In what may be a significant step toward the seemingly far-off goal of sending a rover to the surface of Venus, NASA has awarded two grants totalling $245,000 to a semiconductor technology firm to design complex integrated circuits which could withstand the extremely harsh environment on this neighboring world.
The firm, Ozark Integrated Circuits Inc., is a start-up technology company affiliated with the University of Arkansas. The company designs semiconductors at the Arkansas Research and Technology Park and will use the grants to design complex integrated circuits which can survive and operate on Venus’ surface, where the temperature can reach a hellish 932 degrees Fahrenheit (500 degrees Celsius)—or, as the old saying goes, hot enough to melt lead.
The circuits are being designed as components for a proposed Venus rover called the Venus Landsailing Rover. The silicon carbide-based circuits will be used in an ultraviolet imager and microcontroller for the rover.
“Silicon carbide is a semiconductor that is ideally suited for the extreme environments found on Venus,” said Matt Francis, Ozark IC’s president and chief executive officer. “We have many years of experience working with this semiconductor fabrication process, developing models and process-design kits specifically for this process.”
Ozark IC will utilize the integrated circuit packaging expertise and facilities at the U of A’s High Density Electronics Research Center at the research park. Circuit packaging is the final stage of semiconductor device fabrication.
Francis, along with Jim Holmes, chief technology officer, has been working at perfecting the design procedures, tools, characterization, and modeling approaches necessary to create the high-temperature, high-voltage electronics capable of operating at temperatures beyond 600 degrees Fahrenheit (315 degrees Celsius). By contrast, rovers on Mars have had to be built to survive temperatures ranging from just above freezing to extreme cold.
“We will demonstrate the feasibility of creating these needed integrated circuits,” Francis said. “We will also generate a commercial feasibility analysis based on projections of the manufacturing costs for each of these integrated circuits.”
In the first grant award, Ozark IC will develop an ultraviolet imager which is ideally suited for planetary composition experiments and observing Earth from space. On Venus, the imager will allow monitoring of ultraviolet signals which will help scientists to better understand the Venusian environment. It can also be used for ultraviolet astronomy by observing and analyzing ultraviolet signals from other planets and stars.
For the second grant award, the company will develop a microcontroller to provide real-time programmability for the proposed rover. Student research for this project will be led by Alan Mantooth, Distinguished Professor of electrical engineering at the U of A.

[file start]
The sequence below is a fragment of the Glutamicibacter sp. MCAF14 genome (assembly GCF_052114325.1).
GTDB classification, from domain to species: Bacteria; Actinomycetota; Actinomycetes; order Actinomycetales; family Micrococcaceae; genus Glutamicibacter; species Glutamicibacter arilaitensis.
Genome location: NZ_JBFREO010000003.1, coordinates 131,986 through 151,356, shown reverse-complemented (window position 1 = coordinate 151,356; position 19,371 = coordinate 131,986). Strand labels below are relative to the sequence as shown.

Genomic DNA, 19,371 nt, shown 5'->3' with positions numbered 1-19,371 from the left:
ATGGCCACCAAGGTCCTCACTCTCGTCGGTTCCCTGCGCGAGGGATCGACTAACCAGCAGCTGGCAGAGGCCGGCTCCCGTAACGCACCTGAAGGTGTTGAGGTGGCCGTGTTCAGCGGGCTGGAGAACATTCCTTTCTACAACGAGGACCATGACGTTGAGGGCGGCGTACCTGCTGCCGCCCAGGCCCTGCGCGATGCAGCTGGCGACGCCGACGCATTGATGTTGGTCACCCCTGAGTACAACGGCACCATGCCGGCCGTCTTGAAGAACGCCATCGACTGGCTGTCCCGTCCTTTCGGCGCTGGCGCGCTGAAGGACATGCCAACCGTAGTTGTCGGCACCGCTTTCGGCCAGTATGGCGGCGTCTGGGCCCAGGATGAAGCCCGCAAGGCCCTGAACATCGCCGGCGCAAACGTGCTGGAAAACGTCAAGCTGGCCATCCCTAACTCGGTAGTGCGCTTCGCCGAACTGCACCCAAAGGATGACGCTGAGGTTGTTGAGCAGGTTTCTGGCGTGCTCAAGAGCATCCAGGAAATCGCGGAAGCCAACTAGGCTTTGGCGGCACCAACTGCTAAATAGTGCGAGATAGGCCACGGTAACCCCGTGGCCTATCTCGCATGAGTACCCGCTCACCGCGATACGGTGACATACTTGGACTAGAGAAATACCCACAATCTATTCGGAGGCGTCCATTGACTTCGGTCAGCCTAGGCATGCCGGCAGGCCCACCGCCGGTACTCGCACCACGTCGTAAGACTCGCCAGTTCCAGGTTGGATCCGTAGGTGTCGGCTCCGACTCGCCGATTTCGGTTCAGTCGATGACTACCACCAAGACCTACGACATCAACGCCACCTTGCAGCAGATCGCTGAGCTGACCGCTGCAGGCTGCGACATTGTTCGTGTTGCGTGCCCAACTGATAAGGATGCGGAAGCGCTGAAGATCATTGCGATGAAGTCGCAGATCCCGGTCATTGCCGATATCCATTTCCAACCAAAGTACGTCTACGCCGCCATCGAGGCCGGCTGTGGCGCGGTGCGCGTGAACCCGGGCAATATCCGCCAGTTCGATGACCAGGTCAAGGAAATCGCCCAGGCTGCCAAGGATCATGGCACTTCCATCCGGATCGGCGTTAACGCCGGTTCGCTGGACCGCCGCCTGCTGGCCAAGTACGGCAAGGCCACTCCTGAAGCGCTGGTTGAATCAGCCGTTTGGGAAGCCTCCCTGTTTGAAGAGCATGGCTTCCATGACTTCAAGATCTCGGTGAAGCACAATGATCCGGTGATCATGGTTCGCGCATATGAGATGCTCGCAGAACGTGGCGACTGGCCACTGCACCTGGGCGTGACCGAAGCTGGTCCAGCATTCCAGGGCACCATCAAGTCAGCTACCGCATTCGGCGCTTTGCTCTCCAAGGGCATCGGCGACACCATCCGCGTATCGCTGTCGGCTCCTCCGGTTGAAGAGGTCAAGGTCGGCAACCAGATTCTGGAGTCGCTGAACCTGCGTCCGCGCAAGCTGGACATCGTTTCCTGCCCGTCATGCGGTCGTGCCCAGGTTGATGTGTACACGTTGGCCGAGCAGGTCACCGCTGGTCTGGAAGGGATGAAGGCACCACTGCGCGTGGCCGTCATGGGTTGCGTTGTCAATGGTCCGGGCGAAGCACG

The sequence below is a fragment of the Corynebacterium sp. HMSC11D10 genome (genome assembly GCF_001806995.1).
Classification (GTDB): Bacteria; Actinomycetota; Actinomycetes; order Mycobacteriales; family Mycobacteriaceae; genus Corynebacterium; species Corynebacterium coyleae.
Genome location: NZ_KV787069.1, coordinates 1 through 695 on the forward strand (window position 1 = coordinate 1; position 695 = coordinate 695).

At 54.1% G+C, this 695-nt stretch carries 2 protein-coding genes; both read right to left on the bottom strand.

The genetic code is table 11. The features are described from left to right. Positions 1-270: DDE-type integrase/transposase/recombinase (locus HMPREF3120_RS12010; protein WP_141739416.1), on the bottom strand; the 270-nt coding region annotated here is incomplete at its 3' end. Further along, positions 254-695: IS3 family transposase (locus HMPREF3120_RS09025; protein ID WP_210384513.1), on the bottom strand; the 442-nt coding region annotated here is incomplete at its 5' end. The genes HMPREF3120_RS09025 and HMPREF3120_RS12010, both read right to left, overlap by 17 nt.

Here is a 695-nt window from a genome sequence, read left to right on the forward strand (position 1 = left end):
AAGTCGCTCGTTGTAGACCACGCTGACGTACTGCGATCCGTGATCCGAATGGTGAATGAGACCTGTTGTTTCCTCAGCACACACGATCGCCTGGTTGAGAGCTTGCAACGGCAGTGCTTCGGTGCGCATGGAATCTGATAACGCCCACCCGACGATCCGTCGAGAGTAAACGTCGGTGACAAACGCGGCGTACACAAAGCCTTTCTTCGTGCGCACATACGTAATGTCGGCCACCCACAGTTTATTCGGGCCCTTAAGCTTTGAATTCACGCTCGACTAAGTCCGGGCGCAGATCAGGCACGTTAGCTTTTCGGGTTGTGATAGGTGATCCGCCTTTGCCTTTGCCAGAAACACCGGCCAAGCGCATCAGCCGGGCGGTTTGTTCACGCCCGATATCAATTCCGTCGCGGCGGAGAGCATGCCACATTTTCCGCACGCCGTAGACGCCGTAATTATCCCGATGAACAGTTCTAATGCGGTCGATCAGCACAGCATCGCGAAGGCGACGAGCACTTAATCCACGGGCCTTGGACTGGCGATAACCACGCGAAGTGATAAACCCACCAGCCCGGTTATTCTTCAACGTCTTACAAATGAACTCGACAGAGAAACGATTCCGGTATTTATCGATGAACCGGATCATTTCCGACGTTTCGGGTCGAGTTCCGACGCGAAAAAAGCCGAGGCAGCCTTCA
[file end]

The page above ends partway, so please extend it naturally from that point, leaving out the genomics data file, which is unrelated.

The Venus Landsailing Rover is a proposal for a mobile lander on Venus being developed by NASA Glenn which could withstand the searing temperatures and pressure, pushing the limits of technology in high-temperature electronics, robotics, and robust systems; the previous Soviet Venera landers on Venus in the 1980s were only able to survive up to two hours. According to the information page, the project is:
- Exciting: sailing on Venus! How cool is that? The project will have an exceptional public engagement factor.
- Breakthrough: this is great leap in capabilities for planetary exploration beyond any current capability.
- Unexplored: Venus is the epitome of an unexplored planet. We will go where no one has gone before.
- Far-term: we’re not ready to launch, but in ten years, we could be.
- Technically credible: the concept has a sound scientific and engineering basis, and a reasonable implementation path that will take us from technical dream to engineering reality.
NASA Glenn is developing the electronics which can survive the environment on Venus for much longer than before, as well as solar cells. Even though the amount of solar power generated will be low due to clouds and thick atmosphere, it will still be enough for the rover. The rover will be ideally designed for operating on Venus’ surface, as it is sail-propelled (thus the name) to take advantage of winds. Surface winds on Venus are low—under one meter per second—but the strong atmospheric pressure (one hundred times more than on Earth) will create the force needed to move the rover. The landscape in many places, as seen by previous landers, is also ideal for landsailing, with fairly flat terrain and small rocks.
Later, the NASA Glenn COMPASS spacecraft design team will do a detailed design study of the vehicle and mission overall, and in the final report will assess the design feasibility and benefits over competing technologies.
The surface of Venus is not an easy place to visit by any means, but a landsailing rover like VLR might be just what is needed to continue studying this hostile but fascinating world up close.
A formal press release about these grants will be sent out next week from Ozark IC/U of A.
About Ozark IC: Ozark Integrated Circuits Inc. is a fabless semiconductor company that spun out of research at the University of Arkansas and is headquartered at the Arkansas Research and Technology Park. Its expertise consists of design of analog and mixed-signal integrated circuits for extreme environments—high and low temperatures and radiation.
This article was first published on AmericaSpace.